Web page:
List of Armenian monarchs

(Redirected from List of Armenian kings)

This is a list of the monarchs of Armenia, rulers of the ancient Kingdom of Armenia (336 BC – AD 428), the medieval Kingdom of Armenia (884–1045), various lesser Armenian kingdoms (908–1170), and finally the Armenian Kingdom of Cilicia (1198–1375). Also included are prominent vassal princes and lords who ruled during times without an Armenian kingdom, as well as later claimants to the position.

King of Armenia
First monarchHydarnes I (satrap)
Orontes II (king)
Last monarchLeo V
Formation521 BC (satrapy)
336 BC (kingdom)

Ancient Armenia (521 BC – AD 428)Edit

Early satraps (521–401 BC)Edit

Orontid dynasty (401–200 BC)Edit

Modern depiction of Orontes IV (r. 212–200 BC)

The Orontid dynasty lost its power in Armenia following a 200 BC revolt instigated by the Seleucid Empire. The Armenian lands were then incorporated into the Seleucid Empire under three vassal strategoi (military governors): Artaxias (Greater Armenia), Zariadres (Sophene) and Mithridates (Lesser Armenia). Armenian royal power was re-established after a decade of vassalage by Artaxias.[1]

Artaxiad dynasty (200 BC–AD 2)Edit

Coin of Tigranes II (r. 95–55 BC)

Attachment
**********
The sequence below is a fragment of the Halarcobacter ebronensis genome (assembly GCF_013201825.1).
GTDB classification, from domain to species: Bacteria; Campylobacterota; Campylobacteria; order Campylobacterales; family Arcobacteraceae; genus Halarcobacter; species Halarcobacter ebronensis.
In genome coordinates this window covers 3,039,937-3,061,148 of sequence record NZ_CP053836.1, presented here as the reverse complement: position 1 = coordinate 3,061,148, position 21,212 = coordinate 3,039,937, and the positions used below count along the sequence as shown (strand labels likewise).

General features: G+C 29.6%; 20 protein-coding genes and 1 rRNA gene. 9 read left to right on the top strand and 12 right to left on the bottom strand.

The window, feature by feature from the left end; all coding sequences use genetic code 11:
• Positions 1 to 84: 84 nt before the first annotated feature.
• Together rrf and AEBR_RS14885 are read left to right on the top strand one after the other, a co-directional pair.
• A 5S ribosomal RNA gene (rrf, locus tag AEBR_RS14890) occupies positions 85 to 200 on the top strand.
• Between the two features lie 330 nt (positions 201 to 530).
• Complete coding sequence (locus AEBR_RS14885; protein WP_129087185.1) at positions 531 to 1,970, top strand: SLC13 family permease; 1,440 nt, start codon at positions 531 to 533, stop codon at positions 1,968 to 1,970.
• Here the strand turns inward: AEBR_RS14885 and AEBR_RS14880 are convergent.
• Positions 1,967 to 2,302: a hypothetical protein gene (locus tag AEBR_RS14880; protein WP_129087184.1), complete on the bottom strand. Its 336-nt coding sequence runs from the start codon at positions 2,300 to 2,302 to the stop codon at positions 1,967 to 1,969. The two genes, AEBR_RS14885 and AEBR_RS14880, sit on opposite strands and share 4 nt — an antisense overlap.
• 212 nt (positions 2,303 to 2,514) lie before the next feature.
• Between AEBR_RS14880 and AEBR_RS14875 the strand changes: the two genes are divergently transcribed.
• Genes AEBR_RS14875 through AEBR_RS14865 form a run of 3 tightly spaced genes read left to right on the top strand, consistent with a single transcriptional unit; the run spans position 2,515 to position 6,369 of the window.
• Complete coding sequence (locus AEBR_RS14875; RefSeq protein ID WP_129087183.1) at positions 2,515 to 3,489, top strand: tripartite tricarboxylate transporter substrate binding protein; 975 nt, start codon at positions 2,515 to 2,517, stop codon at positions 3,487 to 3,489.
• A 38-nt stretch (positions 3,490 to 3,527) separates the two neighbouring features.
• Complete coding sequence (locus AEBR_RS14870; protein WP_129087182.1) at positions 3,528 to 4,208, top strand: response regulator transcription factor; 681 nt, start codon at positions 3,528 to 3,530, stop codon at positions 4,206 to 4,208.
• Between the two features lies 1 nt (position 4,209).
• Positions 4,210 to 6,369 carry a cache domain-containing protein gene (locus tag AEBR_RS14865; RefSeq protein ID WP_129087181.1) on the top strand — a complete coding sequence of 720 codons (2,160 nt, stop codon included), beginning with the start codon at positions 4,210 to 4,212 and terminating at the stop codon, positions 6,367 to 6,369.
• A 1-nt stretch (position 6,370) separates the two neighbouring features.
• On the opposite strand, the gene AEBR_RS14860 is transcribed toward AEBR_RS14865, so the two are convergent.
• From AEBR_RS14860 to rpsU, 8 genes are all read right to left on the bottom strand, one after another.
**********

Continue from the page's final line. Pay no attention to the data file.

Non-dynastic kings (2–61)Edit

Coin of Tigranes V (r. 6–12)

This period of time saw conflict between the Roman and Parthian empires result in rapid appointments and depositions of Armenian client kings by both sides.[1]

Arsacid dynasty (61–428)Edit

Statue of Tiridates I (r. 54–58, 61/66–75/88)
Modern depiction of Tiridates III (r. 298–330)

The Sasanians appointed their own Armenian king (Khosrov IV) in 384, against the Roman-supported Arshak III, leading Armenia to becoming informally divided under the two kings. The division was made formal through an agreement between the Roman emperor Theodosius I and Sasanian king Shapur III in 387, which partitioned Armenia into a western (under Roman influence) and an eastern (under Sasanian influence) kingdom.[17]

Kings in western Armenia (387–389)Edit